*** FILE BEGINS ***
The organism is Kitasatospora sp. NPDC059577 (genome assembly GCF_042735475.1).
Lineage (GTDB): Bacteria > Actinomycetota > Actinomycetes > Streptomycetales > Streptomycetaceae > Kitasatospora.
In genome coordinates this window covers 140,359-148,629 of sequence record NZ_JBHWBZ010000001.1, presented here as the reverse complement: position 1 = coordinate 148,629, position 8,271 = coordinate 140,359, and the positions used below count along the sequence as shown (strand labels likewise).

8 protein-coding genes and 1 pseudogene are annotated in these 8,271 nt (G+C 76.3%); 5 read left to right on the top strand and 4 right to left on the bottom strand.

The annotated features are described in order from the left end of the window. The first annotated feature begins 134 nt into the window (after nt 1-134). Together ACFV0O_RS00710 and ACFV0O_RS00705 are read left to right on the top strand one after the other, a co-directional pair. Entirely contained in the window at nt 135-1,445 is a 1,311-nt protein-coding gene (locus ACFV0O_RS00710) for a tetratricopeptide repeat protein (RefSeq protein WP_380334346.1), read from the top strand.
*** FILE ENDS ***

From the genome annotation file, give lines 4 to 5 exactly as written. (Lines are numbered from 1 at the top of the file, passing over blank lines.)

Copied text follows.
8 protein-coding genes and 1 pseudogene are annotated in these 8,271 nt (G+C 76.3%); 5 read left to right on the top strand and 4 right to left on the bottom strand.

The annotated features are described in order from the left end of the window. The first annotated feature begins 134 nt into the window (after nt 1-134). Together ACFV0O_RS00710 and ACFV0O_RS00705 are read left to right on the top strand one after the other, a co-directional pair. Entirely contained in the window at nt 135-1,445 is a 1,311-nt protein-coding gene (locus ACFV0O_RS00710) for a tetratricopeptide repeat protein (RefSeq protein WP_380334346.1), read from the top strand.